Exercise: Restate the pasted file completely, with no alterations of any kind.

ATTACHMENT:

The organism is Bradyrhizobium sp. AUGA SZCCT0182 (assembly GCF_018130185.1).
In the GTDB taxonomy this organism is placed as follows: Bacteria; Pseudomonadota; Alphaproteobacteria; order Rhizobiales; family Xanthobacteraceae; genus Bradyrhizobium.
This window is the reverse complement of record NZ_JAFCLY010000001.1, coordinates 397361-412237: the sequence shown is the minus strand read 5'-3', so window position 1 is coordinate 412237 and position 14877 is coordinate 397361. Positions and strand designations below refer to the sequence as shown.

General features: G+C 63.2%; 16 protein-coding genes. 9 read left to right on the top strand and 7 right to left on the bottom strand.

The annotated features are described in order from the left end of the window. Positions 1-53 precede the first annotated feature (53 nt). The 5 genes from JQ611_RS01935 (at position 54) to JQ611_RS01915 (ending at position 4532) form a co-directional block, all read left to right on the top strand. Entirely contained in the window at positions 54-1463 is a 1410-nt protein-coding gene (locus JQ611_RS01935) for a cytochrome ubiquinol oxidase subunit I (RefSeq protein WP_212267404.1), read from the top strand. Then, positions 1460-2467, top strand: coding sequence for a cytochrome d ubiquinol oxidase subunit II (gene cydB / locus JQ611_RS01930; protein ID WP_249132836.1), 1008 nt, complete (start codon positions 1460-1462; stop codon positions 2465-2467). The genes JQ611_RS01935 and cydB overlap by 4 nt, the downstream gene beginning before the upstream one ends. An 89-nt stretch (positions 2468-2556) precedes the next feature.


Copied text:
The organism is Bradyrhizobium sp. AUGA SZCCT0182 (assembly GCF_018130185.1).
In the GTDB taxonomy this organism is placed as follows: Bacteria; Pseudomonadota; Alphaproteobacteria; order Rhizobiales; family Xanthobacteraceae; genus Bradyrhizobium.
This window is the reverse complement of record NZ_JAFCLY010000001.1, coordinates 397361-412237: the sequence shown is the minus strand read 5'-3', so window position 1 is coordinate 412237 and position 14877 is coordinate 397361. Positions and strand designations below refer to the sequence as shown.

General features: G+C 63.2%; 16 protein-coding genes. 9 read left to right on the top strand and 7 right to left on the bottom strand.

The annotated features are described in order from the left end of the window. Positions 1-53 precede the first annotated feature (53 nt). The 5 genes from JQ611_RS01935 (at position 54) to JQ611_RS01915 (ending at position 4532) form a co-directional block, all read left to right on the top strand. Entirely contained in the window at positions 54-1463 is a 1410-nt protein-coding gene (locus JQ611_RS01935) for a cytochrome ubiquinol oxidase subunit I (RefSeq protein WP_212267404.1), read from the top strand. Then, positions 1460-2467, top strand: coding sequence for a cytochrome d ubiquinol oxidase subunit II (gene cydB / locus JQ611_RS01930; protein ID WP_249132836.1), 1008 nt, complete (start codon positions 1460-1462; stop codon positions 2465-2467). The genes JQ611_RS01935 and cydB overlap by 4 nt, the downstream gene beginning before the upstream one ends. An 89-nt stretch (positions 2468-2556) precedes the next feature.